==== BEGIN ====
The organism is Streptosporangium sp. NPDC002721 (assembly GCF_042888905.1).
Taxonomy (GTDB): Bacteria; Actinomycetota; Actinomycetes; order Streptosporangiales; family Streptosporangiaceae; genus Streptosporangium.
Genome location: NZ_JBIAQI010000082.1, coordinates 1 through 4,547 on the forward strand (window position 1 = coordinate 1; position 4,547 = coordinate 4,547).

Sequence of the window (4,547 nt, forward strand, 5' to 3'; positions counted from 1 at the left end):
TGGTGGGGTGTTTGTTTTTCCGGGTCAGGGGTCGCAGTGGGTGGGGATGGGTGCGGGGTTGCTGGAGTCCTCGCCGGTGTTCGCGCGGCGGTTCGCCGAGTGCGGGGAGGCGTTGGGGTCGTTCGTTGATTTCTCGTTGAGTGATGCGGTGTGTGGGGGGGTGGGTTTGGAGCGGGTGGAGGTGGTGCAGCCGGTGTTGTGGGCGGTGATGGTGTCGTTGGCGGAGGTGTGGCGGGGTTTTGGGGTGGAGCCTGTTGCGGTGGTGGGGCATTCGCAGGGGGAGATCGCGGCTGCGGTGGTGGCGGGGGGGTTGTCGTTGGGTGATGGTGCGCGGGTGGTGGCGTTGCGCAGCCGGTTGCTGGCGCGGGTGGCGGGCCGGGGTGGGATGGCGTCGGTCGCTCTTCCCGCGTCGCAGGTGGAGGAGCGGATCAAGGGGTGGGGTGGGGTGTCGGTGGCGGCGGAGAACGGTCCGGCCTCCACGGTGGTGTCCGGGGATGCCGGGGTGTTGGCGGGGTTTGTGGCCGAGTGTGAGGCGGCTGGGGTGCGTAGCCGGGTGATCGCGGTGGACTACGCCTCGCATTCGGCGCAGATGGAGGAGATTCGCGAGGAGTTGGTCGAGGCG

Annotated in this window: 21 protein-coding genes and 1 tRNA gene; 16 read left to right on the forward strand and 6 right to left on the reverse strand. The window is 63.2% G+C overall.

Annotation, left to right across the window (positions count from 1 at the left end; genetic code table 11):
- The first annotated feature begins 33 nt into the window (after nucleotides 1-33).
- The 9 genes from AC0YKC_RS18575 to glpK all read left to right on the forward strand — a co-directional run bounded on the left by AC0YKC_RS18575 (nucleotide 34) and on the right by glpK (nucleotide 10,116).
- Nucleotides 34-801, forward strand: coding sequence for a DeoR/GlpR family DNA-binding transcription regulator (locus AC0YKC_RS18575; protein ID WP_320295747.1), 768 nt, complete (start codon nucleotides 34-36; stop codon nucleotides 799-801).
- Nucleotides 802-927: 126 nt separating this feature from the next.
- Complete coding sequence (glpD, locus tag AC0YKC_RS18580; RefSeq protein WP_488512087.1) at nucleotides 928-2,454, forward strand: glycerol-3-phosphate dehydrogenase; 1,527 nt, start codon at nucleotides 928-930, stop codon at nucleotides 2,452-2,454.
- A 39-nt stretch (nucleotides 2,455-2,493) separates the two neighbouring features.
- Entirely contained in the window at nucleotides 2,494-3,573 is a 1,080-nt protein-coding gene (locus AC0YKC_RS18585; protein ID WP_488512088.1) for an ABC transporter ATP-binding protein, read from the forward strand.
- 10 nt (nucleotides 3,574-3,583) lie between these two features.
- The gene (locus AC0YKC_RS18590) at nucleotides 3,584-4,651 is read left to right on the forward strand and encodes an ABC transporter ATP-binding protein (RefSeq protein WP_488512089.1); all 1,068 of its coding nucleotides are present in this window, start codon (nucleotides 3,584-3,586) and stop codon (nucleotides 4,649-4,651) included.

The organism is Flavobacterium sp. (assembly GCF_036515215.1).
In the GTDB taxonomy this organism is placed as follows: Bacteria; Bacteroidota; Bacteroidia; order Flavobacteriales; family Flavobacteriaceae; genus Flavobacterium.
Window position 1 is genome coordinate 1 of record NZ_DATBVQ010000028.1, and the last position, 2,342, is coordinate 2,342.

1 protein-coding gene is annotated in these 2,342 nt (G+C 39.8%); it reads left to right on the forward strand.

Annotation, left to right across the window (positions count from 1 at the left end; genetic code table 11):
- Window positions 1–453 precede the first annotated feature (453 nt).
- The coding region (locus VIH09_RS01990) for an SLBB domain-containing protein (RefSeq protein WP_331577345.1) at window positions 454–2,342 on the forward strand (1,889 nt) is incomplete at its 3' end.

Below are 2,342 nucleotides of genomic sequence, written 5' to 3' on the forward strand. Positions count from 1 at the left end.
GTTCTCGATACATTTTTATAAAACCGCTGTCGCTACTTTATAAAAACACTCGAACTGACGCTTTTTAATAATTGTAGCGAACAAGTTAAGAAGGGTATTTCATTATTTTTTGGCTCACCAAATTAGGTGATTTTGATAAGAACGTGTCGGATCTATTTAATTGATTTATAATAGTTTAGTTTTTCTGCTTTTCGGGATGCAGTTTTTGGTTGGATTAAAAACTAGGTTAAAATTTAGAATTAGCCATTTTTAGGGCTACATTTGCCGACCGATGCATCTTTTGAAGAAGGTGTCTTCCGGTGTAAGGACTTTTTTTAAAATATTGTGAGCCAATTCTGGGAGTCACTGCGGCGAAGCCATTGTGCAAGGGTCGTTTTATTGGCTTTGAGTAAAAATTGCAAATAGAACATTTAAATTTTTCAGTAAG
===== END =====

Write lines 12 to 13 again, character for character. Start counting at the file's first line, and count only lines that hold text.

- Complete coding sequence (glpD, locus tag AC0YKC_RS18580; RefSeq protein WP_488512087.1) at nucleotides 928-2,454, forward strand: glycerol-3-phosphate dehydrogenase; 1,527 nt, start codon at nucleotides 928-930, stop codon at nucleotides 2,452-2,454.
- A 39-nt stretch (nucleotides 2,455-2,493) separates the two neighbouring features.